Mr. Holt said his excellency the~ Governor, had desired him to attend the meeting on his behalf, and to assure them "of his hearty sympathy in anything they might decide upon. The Governor also Dado him to state that he had been told that Colonel Nixon had left tvrq~ sisters who were in somewhat straitened cirjjS;" cumsfcances — were, in fact, not well off ; anft his Excellency suggested that'a small portion of the money which might be subscribed should be expended in the erection of a small or plain momiment, whilst the bulk of the subscriptions should bo forwarded to the two sisters. When the monument was erected it might be stated thereon why such a plain one had been decided upon ; and they would thus, perhaps, be acting more in accordance with Colonel .Nixon's own feelings, if the money wore devoted principally to the help of his two sisters. His Excellency had told him to suggest this course being adopted, and possibly it might meet with the approval of the meeting. He might be as a colonist permitted, whilst speaking, to give expression to his tribute of respect to the memory of a fellow-colonist, who had lost his life whilst nobly fighting the battles of his adopted country. On this head he spoke for his excellency the Governor and for himself. (Applause.) Lieutenant Bassett said he should be very sorry, for one, if anything of a private nature were introduced into the matter at all by any inscription on the monument. He would even suggest to tho reporters that it should not appear in the public prints ; because, if sent home, it might grate rery harshly on somebody's feelings. Major-General Galloway said, he had attended the meeting for the purpose of showing every mark of respect to a good and valiant soldier. (Hear, hear.) For himself, he was in f your of a monument, and ho trusted it would be carried out successfully. Mr. Creighton thought it would not be well to limit the memorial to Colonel Nixon simply to a monument ; "bub that another object should be aimed at also. The monument would be erected as a matter of course, and he thought the meeting ought to be called upon to decide tho site of that monument — whether it shonld be in Mangarei, at Otahuhu, or in Auckland. It was his belief that sufficient funds could bo raised at once to endow a scholarship in the university which they were sure to have in time ; and at tho same time to raise a good monuinont to Colonel Nixon. (Hear, hear.) Both these objects ought to be combined, and they could leave the details to the management of tho general committee to ba appointed subsequently. Mr. Bpckiand said it was necessary that there should be unity of purpose : they must all act together or they would get nothing at all. He was only anxious to have the opinion of tho meeting taken, and therefore he would move : " That this meeting is desirous of commemorating the memory of Colonel Nixon by tho erection of a monument." Lieutenant Bassett seconded the motion, and on being put by the Chairman it was carried. Mr. BtrcKtAND said since he had first spoken on the subject he had felt convinced that if they wauteel to get the people of Auckland to subscribe to the object intended they must havo the monument erected in the heart of the province. He would propose, " That such monument be erected in some convenient place in Auckland." Mr. Mahks seconded this resolution. Lieutenant Bassett said he disliked even tho appearance of squabbling about such a matter ; and therefore he would propose, without any remarks, " That it is the opinion of this meeting that the monument ought to be erocted in the neighbourhood of Otahuhu." Seconded by Mr. E. Bobebtsox. Mr. Buckland could only say that he took the memory of Colonel Nixon to be a colonial affair, and not a mere local one. And that being the case he thought his monument should be erected in the most conspicuous place of tho chief city in the colony. (Applause.) Mr. McLkod thought they should keep in view the place where Colonel Nixon's services were performed and where he died. He consequently considered it should be erected in the place „ where he fell in the province of Auck'(A Voice : "He did not fall at Mangarei.") Dr. Fischer moved an amendment " That the decision of tke site be left to the committee." (Hear, hear.) Mr. Martin seconded the amendment. The Chukman then put Dr. Fischer's amendment, which was lost on the voices. Mr. Bassetts amendment was next put, and lost on, a show of hands. The original motion was carried amidst applause. The Crr airman then read the list of the committee as follows, and the names were agreed to : — Messrs. Maclean, Martin, Bassett, Dr. Fischer, Mr. Creighton, Dr. Weekes, Mr. W. Buekland. Dr. Pollen, Captain Hutton, Messrs. D. Graham, Holt, Hardington, Captain Walmesley, Lieut.-Colonel de Quincey, Messrs. A. Buckland, E. Eobertson, J. Ruuciman, T. Eogers, B. Harris, T. Shipherd, juu., E. King, and Colonel Balnoavis. Mr. Buckiand moved, "That subscription lists be immediately opened under the name of ' The Nixon Memorial Fund.' " Seconded by Mr. Ckeighton and carried. Subscription lists were then handed roi;nd, and about £100 was subscribed in the room. The meeting dispersed at about half-past four o'clock, the business having occupied about an hour. __^___ -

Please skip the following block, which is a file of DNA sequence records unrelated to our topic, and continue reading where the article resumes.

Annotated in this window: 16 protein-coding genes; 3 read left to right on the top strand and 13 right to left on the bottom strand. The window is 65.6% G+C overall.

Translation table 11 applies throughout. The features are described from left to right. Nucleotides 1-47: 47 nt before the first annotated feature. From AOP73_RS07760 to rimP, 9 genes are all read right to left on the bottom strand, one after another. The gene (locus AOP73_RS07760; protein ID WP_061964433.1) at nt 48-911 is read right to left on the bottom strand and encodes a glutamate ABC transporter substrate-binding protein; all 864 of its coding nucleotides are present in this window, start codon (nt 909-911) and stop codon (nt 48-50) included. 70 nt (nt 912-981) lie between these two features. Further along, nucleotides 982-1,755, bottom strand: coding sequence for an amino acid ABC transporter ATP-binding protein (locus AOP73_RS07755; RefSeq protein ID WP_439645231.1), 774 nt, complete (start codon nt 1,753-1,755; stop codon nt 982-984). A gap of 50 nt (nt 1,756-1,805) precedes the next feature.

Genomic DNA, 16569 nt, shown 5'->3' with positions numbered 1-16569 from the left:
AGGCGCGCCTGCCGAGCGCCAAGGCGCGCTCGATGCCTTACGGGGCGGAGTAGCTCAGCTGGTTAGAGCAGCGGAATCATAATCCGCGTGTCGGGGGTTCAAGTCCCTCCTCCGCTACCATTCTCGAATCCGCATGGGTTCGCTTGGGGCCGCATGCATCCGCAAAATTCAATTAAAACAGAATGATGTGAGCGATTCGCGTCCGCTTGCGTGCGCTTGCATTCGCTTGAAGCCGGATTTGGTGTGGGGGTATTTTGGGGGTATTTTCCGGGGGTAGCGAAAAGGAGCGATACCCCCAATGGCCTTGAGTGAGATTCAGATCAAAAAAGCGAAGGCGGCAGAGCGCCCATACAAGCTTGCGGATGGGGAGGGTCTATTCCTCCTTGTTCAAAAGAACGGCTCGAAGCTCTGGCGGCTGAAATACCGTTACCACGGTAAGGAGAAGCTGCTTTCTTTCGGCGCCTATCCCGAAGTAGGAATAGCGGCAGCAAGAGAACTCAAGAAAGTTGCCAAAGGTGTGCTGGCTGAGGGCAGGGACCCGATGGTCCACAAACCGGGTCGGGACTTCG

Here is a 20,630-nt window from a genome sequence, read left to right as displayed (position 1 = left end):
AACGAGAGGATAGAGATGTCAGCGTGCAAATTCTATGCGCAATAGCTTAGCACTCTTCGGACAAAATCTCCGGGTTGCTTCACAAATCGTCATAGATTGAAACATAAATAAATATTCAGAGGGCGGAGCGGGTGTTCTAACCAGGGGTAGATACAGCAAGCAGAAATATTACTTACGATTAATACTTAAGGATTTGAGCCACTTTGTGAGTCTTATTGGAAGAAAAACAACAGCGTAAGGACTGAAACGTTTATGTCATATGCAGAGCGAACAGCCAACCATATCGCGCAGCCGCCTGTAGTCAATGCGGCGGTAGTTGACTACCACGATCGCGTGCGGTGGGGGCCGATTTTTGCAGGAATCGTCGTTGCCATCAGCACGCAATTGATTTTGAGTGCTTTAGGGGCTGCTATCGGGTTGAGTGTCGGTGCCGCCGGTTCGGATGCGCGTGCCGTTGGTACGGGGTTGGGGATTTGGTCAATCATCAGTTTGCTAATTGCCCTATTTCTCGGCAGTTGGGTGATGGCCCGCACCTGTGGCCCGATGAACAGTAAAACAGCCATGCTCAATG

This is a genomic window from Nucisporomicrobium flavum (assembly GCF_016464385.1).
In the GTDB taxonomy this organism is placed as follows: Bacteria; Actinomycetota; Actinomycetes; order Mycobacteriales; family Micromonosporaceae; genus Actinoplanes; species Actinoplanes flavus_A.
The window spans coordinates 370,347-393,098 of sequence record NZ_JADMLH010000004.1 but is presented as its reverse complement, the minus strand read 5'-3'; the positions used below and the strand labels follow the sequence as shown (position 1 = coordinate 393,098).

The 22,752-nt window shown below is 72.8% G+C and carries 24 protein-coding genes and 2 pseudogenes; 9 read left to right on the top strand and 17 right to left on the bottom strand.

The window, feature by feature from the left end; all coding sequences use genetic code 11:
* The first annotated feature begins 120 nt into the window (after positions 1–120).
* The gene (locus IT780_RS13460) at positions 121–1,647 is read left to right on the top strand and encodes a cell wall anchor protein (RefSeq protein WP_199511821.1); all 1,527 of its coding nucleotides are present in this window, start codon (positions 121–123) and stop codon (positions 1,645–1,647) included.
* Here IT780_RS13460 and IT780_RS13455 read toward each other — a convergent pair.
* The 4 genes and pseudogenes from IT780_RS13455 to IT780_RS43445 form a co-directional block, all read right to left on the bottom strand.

The vapid improvement of the township of Onehiuiga is very noticeable. A few yeais ago this now lively and important place could hardly boast of more than an occasional ship and a few coasting cutters in its harbour, and the advent of a steamer was quite an event for a nine days 1 chat. Since the war, however, hotels have sprung up, barracUs been erected, barges bnilt, and even a steamer owes its existence to Onehunga enterprise. In the harbour it is now no uncommon sight to see five or six steamers, besides full-rigged ships, barques, bugs, and schooners, from all parts of the colonies ; even the great Onehunga bugbear, the " bar," lias lost one-half of its terrois. A channel has been buoyed off, aud ships can enter and leave in most • of weather. The communication with Auckland, which a few years ago was a matter of difficulty, is now so improved that theie are omnibuses starting every hour both to and from Auckland, and we are soon to have them even every half -hour. "Work makes work," and with all this iucreased traffic it is certainly necessary that somethiug should be done, and done quickly, to improve the roads immediately arouud the settlement, aud to repair the wharves that are fast falling to decay. That some permanent alteration is contemplated, and even decided upon, by the Provincial Government in this latter respect, we have every reason to believe ; but the bad condition of the beach and surrouuding roads from the increased traffic is daily becoming more evident as the winter sets in. Tho large amount of Commissariat traffic renders it necessary that something should be done, and we thiuk that public money could not be better expended than in. these really necessary improvements in this thriving little township. — " Daily Southern Cioss," May 28. A correspondent who facetiously signs himself "A Lifer" writes to ask us "if it is probable the 65th Regiment will ever see England any more ?'' Seeing that the gallant regiment has been twice on the point of embarking for the "old country," and has been suddenly oulered to the "right-about-face," this may appear a difficult question to answer. We may say, however, that as the colonial term of service of the 65fch men has so long expired, we heartily sympathise with them, and can only express a hope thao the long-expected release may not be far off. When it does come, their long and arduous service here will be something to emblazon on the colours of their regiment. — "Daily Southern Cross," Juue 3. We understand that Dr. Hector, who has justly returned from Coromandel, intends visiting Bay also, if ho can conveuienbly get there. We do not know the result of Dr. Hector's researches at Coromandel, except that he was extremely puzzled to find fionx the natxire of the country that gold was found there in such quantities as it has been. It was his intention to have visited the Thames, but for the unfavourable weather experienced when he left Coromandel.—" Daily Southern Cross," June 17.

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THE NIXON MONUMENT MOVEMENT. PUBLIC MEETING., Daily Southern Cross, Volume XX, Issue 2167, 30 June 1864

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THE NIXON MONUMENT MOVEMENT. PUBLIC MEETING. Daily Southern Cross, Volume XX, Issue 2167, 30 June 1864